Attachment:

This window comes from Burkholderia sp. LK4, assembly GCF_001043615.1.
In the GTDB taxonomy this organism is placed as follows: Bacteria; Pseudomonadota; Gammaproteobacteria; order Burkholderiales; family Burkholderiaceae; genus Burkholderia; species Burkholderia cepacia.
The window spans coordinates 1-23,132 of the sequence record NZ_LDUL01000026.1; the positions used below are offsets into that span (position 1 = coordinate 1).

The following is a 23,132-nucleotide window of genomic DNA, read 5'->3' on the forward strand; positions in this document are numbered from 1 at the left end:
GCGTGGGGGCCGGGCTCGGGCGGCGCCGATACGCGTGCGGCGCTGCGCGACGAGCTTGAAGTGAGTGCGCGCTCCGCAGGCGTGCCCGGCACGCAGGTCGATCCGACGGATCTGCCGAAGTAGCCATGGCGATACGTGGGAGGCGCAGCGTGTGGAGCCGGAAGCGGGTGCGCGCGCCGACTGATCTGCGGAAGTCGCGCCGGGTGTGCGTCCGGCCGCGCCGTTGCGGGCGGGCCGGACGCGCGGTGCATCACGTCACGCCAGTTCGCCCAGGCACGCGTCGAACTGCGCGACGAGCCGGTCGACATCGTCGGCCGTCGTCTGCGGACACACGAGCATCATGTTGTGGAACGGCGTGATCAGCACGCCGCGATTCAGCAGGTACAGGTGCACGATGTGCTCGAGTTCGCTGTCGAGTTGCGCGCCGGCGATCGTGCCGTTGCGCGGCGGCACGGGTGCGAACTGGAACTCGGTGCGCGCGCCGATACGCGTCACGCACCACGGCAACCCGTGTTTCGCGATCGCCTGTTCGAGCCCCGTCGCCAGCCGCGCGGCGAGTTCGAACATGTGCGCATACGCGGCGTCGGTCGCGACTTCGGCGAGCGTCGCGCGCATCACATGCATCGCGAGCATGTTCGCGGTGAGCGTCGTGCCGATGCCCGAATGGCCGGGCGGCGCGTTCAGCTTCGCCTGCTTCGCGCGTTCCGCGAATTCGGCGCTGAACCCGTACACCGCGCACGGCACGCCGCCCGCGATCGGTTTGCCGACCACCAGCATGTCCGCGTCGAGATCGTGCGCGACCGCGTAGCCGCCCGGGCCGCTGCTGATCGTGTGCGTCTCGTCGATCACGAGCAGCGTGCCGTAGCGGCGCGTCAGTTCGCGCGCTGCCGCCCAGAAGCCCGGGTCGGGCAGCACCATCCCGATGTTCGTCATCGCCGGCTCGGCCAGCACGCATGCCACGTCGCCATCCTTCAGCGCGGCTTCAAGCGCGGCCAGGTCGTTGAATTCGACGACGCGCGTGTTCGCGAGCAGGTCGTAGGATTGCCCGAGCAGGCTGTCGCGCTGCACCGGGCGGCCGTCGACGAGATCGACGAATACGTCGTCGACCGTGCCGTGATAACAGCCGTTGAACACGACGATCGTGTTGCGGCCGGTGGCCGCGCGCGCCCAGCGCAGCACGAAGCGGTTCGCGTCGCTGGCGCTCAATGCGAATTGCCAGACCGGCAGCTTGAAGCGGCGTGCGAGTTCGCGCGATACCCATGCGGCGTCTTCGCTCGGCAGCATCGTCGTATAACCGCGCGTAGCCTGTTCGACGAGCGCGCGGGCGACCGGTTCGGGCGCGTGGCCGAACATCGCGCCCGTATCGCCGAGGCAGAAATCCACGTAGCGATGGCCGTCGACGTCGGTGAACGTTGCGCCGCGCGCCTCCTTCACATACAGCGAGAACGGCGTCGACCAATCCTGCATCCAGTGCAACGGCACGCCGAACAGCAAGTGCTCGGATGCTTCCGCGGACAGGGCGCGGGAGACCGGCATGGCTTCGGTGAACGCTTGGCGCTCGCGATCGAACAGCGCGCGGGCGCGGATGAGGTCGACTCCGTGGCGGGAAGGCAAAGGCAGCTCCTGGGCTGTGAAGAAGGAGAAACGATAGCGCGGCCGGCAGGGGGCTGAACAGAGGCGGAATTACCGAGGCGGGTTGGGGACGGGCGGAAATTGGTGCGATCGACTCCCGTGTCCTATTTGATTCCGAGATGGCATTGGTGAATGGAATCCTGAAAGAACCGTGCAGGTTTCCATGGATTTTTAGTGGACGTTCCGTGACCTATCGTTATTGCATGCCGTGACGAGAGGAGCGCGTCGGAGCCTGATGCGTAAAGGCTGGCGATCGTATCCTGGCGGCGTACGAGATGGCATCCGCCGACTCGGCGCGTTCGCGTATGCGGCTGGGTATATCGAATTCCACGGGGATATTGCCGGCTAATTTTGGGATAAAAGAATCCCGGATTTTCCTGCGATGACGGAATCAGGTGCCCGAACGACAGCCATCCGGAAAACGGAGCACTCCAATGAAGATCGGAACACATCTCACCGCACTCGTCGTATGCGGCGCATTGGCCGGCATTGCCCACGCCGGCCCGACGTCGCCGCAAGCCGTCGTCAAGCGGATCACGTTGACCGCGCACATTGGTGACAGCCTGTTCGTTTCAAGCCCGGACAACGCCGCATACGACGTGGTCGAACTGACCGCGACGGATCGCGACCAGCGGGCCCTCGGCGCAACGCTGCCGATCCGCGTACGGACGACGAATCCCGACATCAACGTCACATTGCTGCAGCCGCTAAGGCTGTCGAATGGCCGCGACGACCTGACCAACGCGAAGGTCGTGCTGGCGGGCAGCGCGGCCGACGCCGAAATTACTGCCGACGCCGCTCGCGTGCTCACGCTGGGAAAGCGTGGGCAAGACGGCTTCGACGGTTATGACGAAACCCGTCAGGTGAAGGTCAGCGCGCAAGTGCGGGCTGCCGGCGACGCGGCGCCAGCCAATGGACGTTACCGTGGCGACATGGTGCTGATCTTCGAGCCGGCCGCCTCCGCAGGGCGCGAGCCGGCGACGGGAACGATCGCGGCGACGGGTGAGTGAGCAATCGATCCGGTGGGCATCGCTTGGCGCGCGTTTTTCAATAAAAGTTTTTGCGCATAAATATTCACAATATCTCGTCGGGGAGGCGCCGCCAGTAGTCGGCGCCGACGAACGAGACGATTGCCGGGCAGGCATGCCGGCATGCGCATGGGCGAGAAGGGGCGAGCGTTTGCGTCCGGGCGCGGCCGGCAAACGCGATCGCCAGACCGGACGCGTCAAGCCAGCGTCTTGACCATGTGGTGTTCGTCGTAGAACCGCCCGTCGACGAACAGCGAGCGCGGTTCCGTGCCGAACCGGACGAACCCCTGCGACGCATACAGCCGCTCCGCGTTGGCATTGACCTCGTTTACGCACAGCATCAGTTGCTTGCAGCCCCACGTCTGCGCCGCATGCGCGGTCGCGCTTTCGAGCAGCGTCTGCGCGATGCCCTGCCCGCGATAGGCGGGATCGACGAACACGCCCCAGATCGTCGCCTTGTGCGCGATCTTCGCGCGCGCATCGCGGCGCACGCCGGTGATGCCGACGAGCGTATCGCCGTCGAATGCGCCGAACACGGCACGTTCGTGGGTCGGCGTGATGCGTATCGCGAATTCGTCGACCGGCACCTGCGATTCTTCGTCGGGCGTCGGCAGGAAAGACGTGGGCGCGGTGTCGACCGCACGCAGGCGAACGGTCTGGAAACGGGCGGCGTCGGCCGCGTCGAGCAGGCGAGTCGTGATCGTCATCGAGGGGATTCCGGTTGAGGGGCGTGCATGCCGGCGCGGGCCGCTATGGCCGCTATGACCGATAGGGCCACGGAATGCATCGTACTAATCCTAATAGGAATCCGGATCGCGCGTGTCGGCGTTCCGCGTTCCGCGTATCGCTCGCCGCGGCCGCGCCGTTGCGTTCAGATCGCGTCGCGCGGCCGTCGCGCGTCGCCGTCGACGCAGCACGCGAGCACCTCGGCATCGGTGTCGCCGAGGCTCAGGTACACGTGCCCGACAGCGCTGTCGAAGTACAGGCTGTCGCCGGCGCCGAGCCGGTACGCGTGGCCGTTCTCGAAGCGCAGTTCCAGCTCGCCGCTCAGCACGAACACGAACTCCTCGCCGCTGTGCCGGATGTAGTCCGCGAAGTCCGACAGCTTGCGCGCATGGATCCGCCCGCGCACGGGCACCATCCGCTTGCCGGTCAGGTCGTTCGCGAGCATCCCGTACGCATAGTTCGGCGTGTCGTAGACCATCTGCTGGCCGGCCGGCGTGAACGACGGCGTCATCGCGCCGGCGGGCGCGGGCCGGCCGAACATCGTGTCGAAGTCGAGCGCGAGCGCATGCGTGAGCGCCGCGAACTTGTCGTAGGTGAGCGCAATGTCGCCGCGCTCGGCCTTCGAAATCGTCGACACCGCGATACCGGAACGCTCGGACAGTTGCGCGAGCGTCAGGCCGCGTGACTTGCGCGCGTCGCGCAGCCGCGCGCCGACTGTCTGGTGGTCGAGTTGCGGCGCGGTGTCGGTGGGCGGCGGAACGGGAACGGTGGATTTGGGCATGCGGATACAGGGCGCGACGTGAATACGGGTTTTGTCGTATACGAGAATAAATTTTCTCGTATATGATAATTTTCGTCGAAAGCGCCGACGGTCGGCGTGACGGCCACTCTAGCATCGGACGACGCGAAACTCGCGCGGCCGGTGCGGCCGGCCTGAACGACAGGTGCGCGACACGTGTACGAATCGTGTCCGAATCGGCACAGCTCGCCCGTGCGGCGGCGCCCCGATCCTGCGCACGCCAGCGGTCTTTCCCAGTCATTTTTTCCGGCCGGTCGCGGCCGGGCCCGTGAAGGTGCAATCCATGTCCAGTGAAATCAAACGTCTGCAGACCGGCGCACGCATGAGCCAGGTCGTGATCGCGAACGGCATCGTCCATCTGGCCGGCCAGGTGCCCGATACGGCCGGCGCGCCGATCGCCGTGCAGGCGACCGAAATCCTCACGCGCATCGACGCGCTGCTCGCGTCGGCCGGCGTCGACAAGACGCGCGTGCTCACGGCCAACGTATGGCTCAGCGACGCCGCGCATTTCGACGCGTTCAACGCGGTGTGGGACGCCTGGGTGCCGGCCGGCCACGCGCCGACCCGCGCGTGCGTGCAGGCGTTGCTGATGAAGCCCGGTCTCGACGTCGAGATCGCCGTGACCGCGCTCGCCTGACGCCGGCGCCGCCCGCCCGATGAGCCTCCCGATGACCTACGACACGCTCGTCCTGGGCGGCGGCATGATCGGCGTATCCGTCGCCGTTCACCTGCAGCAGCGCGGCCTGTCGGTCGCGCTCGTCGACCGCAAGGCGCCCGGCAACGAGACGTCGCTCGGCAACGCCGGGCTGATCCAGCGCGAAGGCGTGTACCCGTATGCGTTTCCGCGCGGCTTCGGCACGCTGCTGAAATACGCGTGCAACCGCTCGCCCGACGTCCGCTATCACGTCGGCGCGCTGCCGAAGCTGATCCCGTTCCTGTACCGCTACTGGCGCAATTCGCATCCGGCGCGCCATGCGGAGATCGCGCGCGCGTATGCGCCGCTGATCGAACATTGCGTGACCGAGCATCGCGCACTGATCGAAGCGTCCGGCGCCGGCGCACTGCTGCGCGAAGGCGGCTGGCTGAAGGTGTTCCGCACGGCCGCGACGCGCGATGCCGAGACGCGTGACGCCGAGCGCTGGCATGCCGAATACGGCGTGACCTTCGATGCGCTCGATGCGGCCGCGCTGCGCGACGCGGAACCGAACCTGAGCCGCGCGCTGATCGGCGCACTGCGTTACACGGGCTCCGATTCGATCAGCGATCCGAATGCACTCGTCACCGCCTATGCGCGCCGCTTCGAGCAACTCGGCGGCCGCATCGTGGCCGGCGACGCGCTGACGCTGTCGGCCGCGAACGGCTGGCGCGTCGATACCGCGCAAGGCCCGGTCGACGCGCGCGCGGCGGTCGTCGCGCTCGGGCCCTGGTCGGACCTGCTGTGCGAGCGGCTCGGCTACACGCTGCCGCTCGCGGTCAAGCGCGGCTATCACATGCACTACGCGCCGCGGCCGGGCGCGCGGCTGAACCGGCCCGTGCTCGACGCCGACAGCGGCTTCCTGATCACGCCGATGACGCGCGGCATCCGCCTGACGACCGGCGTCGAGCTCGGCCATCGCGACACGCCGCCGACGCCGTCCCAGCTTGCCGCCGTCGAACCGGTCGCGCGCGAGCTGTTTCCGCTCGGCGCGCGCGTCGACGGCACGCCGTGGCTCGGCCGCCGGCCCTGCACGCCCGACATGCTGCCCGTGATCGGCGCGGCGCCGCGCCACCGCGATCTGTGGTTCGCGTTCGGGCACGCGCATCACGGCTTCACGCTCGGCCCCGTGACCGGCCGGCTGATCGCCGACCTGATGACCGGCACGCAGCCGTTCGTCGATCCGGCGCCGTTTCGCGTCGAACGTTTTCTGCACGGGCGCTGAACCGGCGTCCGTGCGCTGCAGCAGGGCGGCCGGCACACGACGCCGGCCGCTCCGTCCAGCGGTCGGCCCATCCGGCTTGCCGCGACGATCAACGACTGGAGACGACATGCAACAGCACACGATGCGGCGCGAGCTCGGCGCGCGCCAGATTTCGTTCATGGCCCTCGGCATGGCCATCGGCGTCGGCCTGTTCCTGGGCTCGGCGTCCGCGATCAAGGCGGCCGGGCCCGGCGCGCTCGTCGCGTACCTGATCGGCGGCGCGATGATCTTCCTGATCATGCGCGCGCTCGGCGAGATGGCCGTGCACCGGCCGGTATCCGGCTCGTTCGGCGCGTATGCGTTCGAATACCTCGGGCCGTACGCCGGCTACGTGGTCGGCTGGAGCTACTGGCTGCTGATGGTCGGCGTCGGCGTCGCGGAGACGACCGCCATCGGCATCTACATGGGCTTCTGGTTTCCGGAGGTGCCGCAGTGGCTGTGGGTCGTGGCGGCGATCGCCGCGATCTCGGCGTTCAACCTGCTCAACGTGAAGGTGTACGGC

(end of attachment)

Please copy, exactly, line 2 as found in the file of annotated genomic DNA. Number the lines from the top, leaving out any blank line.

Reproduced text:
In the GTDB taxonomy this organism is placed as follows: Bacteria; Pseudomonadota; Gammaproteobacteria; order Burkholderiales; family Burkholderiaceae; genus Burkholderia; species Burkholderia cepacia.